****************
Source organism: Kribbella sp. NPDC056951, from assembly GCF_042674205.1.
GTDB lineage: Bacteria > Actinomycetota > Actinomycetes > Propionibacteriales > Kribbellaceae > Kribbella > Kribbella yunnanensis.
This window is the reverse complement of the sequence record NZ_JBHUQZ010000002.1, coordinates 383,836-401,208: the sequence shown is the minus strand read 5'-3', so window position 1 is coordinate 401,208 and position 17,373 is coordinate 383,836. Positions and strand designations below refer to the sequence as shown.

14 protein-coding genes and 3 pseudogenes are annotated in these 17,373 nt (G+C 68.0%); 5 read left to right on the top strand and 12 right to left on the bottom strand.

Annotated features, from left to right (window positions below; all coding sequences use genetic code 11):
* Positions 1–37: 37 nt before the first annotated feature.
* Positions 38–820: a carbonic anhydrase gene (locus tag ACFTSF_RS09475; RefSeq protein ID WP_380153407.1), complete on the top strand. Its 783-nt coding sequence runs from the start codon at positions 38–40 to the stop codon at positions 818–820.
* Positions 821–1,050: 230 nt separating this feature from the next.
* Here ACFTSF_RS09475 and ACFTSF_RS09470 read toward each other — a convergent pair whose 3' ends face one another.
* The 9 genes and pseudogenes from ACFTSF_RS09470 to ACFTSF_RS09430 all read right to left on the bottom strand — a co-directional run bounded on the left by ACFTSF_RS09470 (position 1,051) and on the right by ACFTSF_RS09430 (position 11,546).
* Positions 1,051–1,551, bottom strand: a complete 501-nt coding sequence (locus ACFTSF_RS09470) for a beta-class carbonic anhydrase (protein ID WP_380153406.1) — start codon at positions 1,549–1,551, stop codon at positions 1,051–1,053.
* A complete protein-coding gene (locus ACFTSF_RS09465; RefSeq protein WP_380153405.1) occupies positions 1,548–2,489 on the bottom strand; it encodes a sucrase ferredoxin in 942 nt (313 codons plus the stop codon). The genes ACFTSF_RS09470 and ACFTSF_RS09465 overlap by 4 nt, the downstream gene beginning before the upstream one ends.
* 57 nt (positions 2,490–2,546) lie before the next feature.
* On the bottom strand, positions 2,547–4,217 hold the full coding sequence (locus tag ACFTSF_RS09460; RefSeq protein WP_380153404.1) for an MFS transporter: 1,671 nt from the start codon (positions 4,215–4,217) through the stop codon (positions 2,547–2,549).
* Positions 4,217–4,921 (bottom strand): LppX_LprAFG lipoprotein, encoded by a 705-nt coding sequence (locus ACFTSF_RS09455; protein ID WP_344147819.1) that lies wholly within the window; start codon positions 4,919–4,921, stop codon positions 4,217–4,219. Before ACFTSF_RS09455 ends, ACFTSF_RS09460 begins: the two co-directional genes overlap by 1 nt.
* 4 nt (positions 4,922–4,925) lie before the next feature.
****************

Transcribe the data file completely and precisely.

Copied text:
Source organism: Kribbella sp. NPDC056951, from assembly GCF_042674205.1.
GTDB lineage: Bacteria > Actinomycetota > Actinomycetes > Propionibacteriales > Kribbellaceae > Kribbella > Kribbella yunnanensis.
This window is the reverse complement of the sequence record NZ_JBHUQZ010000002.1, coordinates 383,836-401,208: the sequence shown is the minus strand read 5'-3', so window position 1 is coordinate 401,208 and position 17,373 is coordinate 383,836. Positions and strand designations below refer to the sequence as shown.

14 protein-coding genes and 3 pseudogenes are annotated in these 17,373 nt (G+C 68.0%); 5 read left to right on the top strand and 12 right to left on the bottom strand.

Annotated features, from left to right (window positions below; all coding sequences use genetic code 11):
* Positions 1–37: 37 nt before the first annotated feature.
* Positions 38–820: a carbonic anhydrase gene (locus tag ACFTSF_RS09475; RefSeq protein ID WP_380153407.1), complete on the top strand. Its 783-nt coding sequence runs from the start codon at positions 38–40 to the stop codon at positions 818–820.
* Positions 821–1,050: 230 nt separating this feature from the next.
* Here ACFTSF_RS09475 and ACFTSF_RS09470 read toward each other — a convergent pair whose 3' ends face one another.
* The 9 genes and pseudogenes from ACFTSF_RS09470 to ACFTSF_RS09430 all read right to left on the bottom strand — a co-directional run bounded on the left by ACFTSF_RS09470 (position 1,051) and on the right by ACFTSF_RS09430 (position 11,546).
* Positions 1,051–1,551, bottom strand: a complete 501-nt coding sequence (locus ACFTSF_RS09470) for a beta-class carbonic anhydrase (protein ID WP_380153406.1) — start codon at positions 1,549–1,551, stop codon at positions 1,051–1,053.
* A complete protein-coding gene (locus ACFTSF_RS09465; RefSeq protein WP_380153405.1) occupies positions 1,548–2,489 on the bottom strand; it encodes a sucrase ferredoxin in 942 nt (313 codons plus the stop codon). The genes ACFTSF_RS09470 and ACFTSF_RS09465 overlap by 4 nt, the downstream gene beginning before the upstream one ends.
* 57 nt (positions 2,490–2,546) lie before the next feature.
* On the bottom strand, positions 2,547–4,217 hold the full coding sequence (locus tag ACFTSF_RS09460; RefSeq protein WP_380153404.1) for an MFS transporter: 1,671 nt from the start codon (positions 4,215–4,217) through the stop codon (positions 2,547–2,549).
* Positions 4,217–4,921 (bottom strand): LppX_LprAFG lipoprotein, encoded by a 705-nt coding sequence (locus ACFTSF_RS09455; protein ID WP_344147819.1) that lies wholly within the window; start codon positions 4,919–4,921, stop codon positions 4,217–4,219. Before ACFTSF_RS09455 ends, ACFTSF_RS09460 begins: the two co-directional genes overlap by 1 nt.
* 4 nt (positions 4,922–4,925) lie before the next feature.